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Adjectives & Adverbs
by Abby Sakovich M.S., CCC-SLP
The ability to use descriptive words when writing or talking is essential to clearly communicating thoughts, feelings, and ideas. Students who struggle to use descriptive words such as adjectives and adverbs may have difficulty effectively expressing their wants, needs, and opinions.
Adjectives
Often called a “describing word,” adjectives modify a noun or pronoun. They add more information to give a more detailed description of what the noun or pronoun is like. Adjectives typically answer the following questions:
Which? (The old cat jumped on my lap.)
What kind? (I like to eat spicy food.)
How many? (Nineteen students are in my class.)
Whose? (Becky’s car is the biggest.)
Adverbs
Adverbs modify a verb, adjectives, and other adverbs. They are easier to recognize because often they end with an –ly, as in friendly or clumsily. Most often, adverbs answer the question how, but can also answer when, where, and why questions, too.
How?
Modifying verbs (The athlete ran quickly.)
Modifying adjectives (My grandmother is exceptionally nice.)
Modifying adverbs (It is almost always raining on the weekends.)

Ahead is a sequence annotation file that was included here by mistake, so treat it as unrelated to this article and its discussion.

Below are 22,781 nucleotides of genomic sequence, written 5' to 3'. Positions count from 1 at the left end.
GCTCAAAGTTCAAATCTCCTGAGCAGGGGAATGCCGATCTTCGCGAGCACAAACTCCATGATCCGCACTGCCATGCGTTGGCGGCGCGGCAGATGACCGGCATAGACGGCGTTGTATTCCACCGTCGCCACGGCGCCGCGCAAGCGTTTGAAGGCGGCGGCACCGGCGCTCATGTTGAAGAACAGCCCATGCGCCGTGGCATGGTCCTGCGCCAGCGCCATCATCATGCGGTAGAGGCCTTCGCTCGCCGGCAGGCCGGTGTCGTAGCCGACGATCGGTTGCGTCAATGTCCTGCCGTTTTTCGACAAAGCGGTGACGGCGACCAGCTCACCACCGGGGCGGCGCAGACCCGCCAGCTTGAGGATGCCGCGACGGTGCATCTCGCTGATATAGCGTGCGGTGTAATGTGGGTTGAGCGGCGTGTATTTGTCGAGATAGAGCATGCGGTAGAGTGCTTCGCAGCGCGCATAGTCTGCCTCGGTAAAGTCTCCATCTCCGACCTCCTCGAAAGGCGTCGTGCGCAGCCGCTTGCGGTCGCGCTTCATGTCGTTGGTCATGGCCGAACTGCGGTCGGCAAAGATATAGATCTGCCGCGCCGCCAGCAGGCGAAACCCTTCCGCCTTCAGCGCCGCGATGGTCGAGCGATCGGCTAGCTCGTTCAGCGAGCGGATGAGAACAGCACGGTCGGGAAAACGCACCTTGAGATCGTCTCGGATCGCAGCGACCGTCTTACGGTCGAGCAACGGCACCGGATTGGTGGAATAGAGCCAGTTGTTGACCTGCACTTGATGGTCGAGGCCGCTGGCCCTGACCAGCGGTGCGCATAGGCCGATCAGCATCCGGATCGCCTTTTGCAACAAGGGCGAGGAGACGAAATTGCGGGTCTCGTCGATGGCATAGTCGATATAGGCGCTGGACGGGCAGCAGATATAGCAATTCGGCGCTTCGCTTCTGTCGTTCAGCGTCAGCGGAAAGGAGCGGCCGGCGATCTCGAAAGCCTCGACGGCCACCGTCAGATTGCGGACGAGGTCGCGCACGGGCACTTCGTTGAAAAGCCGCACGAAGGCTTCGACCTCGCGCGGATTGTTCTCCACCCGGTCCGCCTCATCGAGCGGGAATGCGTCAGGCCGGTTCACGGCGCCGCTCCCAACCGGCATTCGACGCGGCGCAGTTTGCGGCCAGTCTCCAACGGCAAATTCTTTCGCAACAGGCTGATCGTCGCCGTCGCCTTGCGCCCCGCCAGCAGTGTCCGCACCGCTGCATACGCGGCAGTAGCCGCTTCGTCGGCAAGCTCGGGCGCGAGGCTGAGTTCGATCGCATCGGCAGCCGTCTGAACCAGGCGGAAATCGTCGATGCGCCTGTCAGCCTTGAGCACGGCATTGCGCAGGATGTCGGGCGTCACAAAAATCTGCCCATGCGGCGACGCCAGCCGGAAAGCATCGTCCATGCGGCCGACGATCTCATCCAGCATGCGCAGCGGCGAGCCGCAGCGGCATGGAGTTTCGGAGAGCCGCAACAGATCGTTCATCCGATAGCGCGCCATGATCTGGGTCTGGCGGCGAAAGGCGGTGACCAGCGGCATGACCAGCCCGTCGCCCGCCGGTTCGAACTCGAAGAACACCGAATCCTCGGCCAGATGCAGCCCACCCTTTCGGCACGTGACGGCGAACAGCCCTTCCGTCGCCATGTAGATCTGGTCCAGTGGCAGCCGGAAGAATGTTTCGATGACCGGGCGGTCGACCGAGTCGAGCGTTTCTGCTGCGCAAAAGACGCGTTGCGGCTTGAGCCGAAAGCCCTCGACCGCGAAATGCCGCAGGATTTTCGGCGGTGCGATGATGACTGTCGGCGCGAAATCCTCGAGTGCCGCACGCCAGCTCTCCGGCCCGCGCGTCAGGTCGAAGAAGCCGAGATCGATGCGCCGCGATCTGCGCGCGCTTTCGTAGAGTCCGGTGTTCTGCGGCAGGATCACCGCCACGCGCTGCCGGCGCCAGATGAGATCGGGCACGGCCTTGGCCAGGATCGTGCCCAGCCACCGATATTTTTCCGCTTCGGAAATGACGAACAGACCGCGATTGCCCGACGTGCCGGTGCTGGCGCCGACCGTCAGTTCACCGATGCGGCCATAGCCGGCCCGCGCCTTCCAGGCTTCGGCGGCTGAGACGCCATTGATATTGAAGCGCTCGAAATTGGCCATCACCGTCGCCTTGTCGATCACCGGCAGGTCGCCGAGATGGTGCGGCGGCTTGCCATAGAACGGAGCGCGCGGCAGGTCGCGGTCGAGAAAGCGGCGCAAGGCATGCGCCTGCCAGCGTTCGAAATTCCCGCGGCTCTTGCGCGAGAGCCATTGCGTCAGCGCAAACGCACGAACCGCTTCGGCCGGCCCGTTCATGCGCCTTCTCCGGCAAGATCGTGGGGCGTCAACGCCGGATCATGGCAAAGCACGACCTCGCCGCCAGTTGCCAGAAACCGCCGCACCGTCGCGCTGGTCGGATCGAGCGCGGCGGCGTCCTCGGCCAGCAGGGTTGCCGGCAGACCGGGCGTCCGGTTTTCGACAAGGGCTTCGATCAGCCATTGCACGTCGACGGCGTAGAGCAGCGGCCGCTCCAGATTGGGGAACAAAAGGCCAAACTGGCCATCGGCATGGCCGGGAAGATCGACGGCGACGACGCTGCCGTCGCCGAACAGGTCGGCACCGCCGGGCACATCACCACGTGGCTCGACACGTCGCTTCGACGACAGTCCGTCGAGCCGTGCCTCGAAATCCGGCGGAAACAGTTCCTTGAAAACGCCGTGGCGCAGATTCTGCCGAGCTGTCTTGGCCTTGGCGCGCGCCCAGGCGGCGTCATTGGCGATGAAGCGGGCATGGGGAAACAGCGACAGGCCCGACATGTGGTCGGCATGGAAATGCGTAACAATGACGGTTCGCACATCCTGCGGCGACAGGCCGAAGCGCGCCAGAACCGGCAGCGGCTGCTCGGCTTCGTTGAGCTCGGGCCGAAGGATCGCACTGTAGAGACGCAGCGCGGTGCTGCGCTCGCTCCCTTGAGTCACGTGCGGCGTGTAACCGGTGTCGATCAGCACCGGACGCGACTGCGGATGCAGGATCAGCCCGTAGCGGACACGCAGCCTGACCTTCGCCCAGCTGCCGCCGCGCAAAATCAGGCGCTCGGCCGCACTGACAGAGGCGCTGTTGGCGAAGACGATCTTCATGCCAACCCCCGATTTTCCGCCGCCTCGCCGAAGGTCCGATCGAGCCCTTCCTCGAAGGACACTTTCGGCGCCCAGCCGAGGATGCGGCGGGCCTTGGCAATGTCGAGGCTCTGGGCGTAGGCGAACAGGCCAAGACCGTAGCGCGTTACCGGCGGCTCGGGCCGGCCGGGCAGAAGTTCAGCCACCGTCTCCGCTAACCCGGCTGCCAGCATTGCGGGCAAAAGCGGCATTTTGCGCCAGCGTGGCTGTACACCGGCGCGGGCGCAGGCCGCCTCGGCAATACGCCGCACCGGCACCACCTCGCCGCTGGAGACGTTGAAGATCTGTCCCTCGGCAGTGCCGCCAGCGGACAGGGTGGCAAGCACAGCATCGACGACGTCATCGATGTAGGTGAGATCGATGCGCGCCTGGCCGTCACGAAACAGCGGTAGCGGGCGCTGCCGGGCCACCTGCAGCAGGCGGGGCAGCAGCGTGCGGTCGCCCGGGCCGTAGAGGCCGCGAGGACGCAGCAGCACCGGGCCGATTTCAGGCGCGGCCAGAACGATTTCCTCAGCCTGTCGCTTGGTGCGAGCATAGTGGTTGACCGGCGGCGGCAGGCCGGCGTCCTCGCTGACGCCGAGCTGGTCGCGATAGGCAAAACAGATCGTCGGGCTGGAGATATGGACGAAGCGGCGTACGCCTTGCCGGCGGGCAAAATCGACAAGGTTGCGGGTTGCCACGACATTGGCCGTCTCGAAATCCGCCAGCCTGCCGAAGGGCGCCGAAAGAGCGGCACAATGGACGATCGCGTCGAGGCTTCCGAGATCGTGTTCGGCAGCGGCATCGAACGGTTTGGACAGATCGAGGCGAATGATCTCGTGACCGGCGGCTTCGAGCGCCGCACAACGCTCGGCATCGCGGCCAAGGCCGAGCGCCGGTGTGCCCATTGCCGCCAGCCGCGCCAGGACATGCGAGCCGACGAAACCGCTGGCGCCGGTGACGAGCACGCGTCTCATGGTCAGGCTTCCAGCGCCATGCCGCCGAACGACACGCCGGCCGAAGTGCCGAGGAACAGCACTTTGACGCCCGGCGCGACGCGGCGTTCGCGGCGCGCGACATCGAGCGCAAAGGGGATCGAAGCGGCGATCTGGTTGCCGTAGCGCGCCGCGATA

When? (I arrived early to work.)

Where? (The exit is over there.)

Why? (My parents made a chore chart so we could learn to be more responsible.)
*note – an adverbial phrase answers why my parents made a chore chart.
Kindergarten students are required to retell stories and describe people, places, and events with descriptive details. As early as second grade, students must write opinion pieces, informative texts, and narratives to describe actions, thoughts, and feelings. As students progress through school they develop critical-thinking, problem-solving, and analytical skills required for future success. Learning how to identify and use descriptive language builds the foundation to become a clear and cohesive communicator.
Adjectives and Adverbs Development Tips:
  • Encourage your child to be detailed and expressive when recounting their day or making up a story.
  • Ask which, what kind, how, when, where and similar questions to get your child thinking about and utilizing adjectives and adverbs.
  • When you use adjectives and adverbs in your conversation ask your child to repeat them back to you – for example if you say, “at work we had small golden puppies to pet after the meeting,” ask your child what kind of puppies you got to pet.
  • Have your child describe their surroundings or specific objects when home or out and about.
  • Have your child describe how actions were done – how did the bus driver drive them to school, how did they run in PE or at recess, how did the teacher teach today?
  • When looking at pictures, have your child describe everything about the pictures in complete sentences.
Resources
“English Language Arts Standards,” Common Core State Standards Initiative, accessed July 26, 2017, http://www.corestandards.org/ELA-Literacy/
“What is an Adverb,” Your Dictionary, accessed July 26, 2017, http://grammar.yourdictionary.com/parts-of-speech/adverbs/what-is-an-adverb.html
“What is an Adjective,” Your Dictionary, accessed July 26, 2017, http://grammar.yourdictionary.com/parts-of-speech/adjectives/what-is-an-adjective.html
 
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